By preserving our historic buildings and incorporating them into our plans for the futures of our cities, we truly capture the best of both worlds. The older, historic buildings share their sense of groundedness and authenticity with the rest of the new development. And the new development brings the people, living spaces, or jobs that will enable the historic building to continue to have use and life.
It may be too late for Howard’s Sinclair Service Station. But Loveland’s downtown has recently received designation as a landmarked historic district. And with the life and vibrancy that will hopefully be brought into downtown through the South Catalyst project, a synergy may develop between the historic district and the new development. As people live and work near the historic core of town, and as they grow to love and connect with the sense of place that is unique to Loveland, perhaps we’ll see more and more historic buildings gain new life as they are better maintained, restored, and perhaps even landmarked for the benefit of those living in Loveland today and for those yet to come.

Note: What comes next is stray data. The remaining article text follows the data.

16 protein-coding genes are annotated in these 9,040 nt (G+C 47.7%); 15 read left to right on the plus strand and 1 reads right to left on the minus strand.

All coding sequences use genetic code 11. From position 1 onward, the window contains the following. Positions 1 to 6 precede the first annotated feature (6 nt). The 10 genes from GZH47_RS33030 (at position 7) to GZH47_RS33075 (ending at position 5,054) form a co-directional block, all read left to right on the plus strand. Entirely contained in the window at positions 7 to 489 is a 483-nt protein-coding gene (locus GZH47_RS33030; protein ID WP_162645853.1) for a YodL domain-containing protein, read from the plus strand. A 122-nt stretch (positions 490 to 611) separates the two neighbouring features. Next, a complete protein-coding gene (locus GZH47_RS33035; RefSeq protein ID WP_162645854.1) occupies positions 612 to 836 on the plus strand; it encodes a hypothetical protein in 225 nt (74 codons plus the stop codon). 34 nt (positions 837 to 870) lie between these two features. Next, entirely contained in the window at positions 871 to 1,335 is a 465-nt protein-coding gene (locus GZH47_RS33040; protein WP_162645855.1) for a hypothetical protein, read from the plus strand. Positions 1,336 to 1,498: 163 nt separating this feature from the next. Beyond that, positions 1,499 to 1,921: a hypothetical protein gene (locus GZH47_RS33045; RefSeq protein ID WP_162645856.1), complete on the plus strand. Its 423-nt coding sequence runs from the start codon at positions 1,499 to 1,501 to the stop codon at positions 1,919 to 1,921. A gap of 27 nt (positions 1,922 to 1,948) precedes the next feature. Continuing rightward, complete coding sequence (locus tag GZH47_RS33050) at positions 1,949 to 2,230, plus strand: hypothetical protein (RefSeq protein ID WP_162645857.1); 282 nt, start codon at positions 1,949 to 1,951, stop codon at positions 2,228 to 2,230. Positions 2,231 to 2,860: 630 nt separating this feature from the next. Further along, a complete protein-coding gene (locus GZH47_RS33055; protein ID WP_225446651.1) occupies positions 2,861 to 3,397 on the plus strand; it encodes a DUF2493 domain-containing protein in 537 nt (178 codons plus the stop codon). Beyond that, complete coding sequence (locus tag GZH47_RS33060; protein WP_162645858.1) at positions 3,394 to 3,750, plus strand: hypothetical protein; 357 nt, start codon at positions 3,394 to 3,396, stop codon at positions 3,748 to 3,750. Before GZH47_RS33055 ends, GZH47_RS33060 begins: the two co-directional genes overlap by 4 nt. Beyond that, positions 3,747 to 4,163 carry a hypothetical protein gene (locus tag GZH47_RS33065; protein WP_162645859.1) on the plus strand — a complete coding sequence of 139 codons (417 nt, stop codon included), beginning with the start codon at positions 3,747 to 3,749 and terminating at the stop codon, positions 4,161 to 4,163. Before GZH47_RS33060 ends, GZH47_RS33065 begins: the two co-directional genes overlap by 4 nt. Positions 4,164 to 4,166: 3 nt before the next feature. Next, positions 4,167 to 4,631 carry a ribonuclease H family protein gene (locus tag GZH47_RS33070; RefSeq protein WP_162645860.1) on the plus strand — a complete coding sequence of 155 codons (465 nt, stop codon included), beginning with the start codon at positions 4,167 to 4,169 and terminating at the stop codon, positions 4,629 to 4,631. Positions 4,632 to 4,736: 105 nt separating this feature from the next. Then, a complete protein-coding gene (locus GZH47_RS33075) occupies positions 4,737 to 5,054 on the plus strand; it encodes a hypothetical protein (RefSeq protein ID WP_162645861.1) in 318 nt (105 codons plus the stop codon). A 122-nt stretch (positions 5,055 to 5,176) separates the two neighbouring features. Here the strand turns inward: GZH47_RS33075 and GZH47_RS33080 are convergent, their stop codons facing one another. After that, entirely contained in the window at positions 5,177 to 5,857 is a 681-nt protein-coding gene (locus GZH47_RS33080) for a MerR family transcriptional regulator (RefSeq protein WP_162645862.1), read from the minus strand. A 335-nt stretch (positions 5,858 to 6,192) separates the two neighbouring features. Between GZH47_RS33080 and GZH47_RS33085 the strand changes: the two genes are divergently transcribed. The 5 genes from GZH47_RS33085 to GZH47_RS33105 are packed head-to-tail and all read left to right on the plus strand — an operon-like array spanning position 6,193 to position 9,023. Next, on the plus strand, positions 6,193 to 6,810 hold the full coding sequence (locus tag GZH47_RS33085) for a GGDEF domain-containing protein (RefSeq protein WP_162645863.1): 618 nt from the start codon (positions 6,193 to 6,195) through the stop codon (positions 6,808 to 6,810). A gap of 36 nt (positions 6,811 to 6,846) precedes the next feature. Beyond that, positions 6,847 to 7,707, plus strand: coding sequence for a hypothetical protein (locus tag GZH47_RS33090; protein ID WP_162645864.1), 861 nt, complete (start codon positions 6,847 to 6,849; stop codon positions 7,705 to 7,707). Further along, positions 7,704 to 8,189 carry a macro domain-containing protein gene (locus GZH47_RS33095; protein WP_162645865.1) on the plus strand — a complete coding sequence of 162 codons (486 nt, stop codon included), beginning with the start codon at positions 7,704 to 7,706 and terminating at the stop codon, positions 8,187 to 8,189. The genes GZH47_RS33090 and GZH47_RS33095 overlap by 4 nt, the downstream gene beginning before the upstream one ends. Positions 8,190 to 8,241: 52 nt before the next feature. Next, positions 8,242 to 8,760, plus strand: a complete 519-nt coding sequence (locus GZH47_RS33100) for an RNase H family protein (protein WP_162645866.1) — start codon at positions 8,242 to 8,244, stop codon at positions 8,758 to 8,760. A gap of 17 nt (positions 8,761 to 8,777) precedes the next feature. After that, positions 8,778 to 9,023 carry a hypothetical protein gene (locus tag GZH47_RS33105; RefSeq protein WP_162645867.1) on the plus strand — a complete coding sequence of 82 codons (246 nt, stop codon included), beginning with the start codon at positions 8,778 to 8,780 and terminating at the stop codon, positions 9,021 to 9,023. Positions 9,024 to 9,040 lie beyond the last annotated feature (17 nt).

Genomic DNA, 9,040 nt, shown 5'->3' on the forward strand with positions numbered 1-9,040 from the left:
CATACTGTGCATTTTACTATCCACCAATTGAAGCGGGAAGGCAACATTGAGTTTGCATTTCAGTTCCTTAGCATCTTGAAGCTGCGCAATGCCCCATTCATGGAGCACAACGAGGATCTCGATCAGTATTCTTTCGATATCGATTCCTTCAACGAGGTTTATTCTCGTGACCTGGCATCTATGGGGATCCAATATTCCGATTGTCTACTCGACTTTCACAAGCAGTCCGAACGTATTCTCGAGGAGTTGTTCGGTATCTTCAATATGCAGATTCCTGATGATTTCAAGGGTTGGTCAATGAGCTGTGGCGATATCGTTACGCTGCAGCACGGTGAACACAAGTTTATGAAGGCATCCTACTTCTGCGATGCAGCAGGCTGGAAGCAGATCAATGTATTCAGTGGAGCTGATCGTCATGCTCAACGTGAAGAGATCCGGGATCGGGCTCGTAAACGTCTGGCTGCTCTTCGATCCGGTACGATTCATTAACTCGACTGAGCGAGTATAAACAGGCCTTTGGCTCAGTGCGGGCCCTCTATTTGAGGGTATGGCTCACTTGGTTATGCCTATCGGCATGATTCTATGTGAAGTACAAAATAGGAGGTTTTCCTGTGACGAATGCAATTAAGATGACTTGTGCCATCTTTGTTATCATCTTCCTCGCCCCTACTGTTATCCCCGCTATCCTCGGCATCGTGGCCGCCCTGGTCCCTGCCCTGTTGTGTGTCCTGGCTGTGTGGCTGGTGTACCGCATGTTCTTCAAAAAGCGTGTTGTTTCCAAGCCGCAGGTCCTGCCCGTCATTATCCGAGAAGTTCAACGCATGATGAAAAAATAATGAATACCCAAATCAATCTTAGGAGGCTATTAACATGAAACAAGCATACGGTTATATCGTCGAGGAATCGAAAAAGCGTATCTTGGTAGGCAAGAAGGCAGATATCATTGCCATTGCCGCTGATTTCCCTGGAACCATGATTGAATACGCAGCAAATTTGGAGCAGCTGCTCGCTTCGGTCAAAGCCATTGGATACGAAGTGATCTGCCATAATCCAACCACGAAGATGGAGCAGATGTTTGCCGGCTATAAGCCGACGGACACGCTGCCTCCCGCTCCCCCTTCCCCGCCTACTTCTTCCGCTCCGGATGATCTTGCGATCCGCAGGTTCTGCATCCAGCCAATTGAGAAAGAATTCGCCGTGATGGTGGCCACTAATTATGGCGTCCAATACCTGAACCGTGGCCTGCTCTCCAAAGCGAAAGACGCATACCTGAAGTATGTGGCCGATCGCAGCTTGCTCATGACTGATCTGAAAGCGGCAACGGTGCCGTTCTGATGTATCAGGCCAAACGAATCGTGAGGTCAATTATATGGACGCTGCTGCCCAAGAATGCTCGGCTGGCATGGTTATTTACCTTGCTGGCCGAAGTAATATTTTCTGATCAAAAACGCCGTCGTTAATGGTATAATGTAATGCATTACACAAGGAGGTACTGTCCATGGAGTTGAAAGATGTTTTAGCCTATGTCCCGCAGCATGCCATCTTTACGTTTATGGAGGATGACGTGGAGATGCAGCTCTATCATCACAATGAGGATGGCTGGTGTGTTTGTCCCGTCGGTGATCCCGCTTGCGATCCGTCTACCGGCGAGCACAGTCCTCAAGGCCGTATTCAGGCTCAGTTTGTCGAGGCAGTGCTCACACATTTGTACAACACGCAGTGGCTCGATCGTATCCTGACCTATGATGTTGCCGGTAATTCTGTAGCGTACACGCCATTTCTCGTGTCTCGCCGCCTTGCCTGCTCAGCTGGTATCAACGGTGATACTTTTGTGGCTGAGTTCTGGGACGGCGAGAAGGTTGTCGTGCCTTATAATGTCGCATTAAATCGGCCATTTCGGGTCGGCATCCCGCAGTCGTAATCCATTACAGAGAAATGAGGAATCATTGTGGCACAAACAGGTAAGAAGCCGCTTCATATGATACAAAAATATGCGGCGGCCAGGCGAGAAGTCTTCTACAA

To read more about the connection between historic preservation and connectedness to a community, check out this old Forgotten Fort Collins post — Creating a Vibrant Local Economy: an Authentic Sense of Place.
The entire section from the Loveland municipal code regarding the purpose of historic preservation is as follows: